2
$\begingroup$

The coupling of the Higgs boson to the electroweak gauge bosons in the Standard model is given by

$$\mathcal{L}_{\text{H-g}} = - \left( \frac{H}{v} + \frac{H^{2}}{2v^{2}} \right) \left(2M_{W}^{2}W_{\mu}^{+}W^{-\mu} + M_{Z}^{2}Z_{\mu}Z^{\mu} \right).$$

However, in Cliff Burgess' textbook 'The Standard Model: A Primer,' the author suppresses the contribution $H^{2}/2v^{2}$ in equation (4.55) on page 146 when he discusses the decay of the Higgs boson to electroweak gauge bosons.

Is there a reason why the contribution $H^{2}/2v^{2}$ is suppressed?

$\endgroup$
  • 1
    $\begingroup$ ...is $H/v$ "small" at the scale of the processes considered? There's not really enough information here to say something concrete, imo. $\endgroup$ – ACuriousMind Feb 18 '17 at 22:34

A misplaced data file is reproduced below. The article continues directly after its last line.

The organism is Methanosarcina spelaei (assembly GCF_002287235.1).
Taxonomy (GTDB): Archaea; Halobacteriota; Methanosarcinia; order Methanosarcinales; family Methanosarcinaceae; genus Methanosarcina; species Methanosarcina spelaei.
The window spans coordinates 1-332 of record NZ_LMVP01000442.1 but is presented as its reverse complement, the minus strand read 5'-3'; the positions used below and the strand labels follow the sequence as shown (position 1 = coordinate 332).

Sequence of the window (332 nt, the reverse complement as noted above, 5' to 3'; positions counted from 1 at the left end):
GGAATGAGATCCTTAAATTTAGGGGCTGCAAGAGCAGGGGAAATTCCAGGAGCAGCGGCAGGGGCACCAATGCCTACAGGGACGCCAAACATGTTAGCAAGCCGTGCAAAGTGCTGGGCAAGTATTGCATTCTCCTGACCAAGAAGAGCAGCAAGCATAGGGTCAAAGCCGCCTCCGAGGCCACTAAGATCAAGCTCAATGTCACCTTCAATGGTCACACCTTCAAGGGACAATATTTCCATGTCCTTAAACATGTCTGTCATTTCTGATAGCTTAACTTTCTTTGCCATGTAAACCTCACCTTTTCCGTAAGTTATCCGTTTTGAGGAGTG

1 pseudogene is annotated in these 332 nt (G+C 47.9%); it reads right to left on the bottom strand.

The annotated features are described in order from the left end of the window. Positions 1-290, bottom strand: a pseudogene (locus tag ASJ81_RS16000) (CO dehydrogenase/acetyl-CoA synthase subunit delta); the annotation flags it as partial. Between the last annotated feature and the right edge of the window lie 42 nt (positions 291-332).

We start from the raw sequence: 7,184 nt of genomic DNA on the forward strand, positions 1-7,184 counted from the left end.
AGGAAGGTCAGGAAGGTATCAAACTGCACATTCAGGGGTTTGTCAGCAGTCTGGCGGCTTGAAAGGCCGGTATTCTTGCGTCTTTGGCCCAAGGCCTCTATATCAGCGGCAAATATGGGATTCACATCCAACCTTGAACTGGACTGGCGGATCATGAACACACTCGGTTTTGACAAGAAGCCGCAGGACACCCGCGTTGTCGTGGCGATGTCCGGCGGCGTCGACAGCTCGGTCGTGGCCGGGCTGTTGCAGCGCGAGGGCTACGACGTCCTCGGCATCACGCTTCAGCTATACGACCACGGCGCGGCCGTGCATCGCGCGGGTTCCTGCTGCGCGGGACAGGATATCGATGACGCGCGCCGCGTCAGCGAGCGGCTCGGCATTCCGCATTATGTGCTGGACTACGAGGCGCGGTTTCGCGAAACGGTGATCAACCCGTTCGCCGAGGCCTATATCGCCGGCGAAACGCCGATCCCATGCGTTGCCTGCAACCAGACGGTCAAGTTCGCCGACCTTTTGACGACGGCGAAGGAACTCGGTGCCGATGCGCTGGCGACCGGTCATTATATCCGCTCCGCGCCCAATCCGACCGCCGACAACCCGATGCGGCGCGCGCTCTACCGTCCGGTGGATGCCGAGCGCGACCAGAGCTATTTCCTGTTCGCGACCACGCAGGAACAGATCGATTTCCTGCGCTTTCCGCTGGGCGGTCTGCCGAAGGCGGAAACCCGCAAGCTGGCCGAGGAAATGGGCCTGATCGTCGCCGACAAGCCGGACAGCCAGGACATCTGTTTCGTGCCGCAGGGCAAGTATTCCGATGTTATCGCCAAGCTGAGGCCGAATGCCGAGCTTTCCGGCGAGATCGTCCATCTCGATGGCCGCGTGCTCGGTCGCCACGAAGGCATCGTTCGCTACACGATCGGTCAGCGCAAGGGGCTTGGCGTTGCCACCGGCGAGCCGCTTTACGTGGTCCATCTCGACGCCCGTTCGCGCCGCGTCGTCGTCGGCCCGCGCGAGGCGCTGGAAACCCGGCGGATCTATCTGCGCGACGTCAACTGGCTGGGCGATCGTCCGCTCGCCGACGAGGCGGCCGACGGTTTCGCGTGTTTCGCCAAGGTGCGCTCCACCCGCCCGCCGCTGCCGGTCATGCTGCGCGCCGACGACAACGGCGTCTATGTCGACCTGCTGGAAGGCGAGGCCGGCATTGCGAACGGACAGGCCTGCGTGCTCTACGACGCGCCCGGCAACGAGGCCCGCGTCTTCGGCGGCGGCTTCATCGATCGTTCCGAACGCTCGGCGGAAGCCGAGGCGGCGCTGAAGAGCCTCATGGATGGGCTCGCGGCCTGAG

2
$\begingroup$

The reason is very simple -- term of the form $H A_\mu A^\mu$ corresponds to the vertex with one Higgs and two bosons -- directly the Feynman diagram giving the decay. The term $H^2 A_\mu A^\mu$ is the vertex with two Higgs bosons and two gauge bosons. At tree level this is some scattering process (say, $2H\to 2Z$), but not decay. It contributes to decay only at higher order loop diagrams, thus it is significantly suppressed.

$HZ_\mu Z^\mu$: Higgs decay, $H^2 Z_\mu Z^\mu$: 2H scattering

$\endgroup$

Your Answer

By clicking “Post Your Answer”, you agree to our terms of service, privacy policy and cookie policy

Not the answer you're looking for? Browse other questions tagged or ask your own question.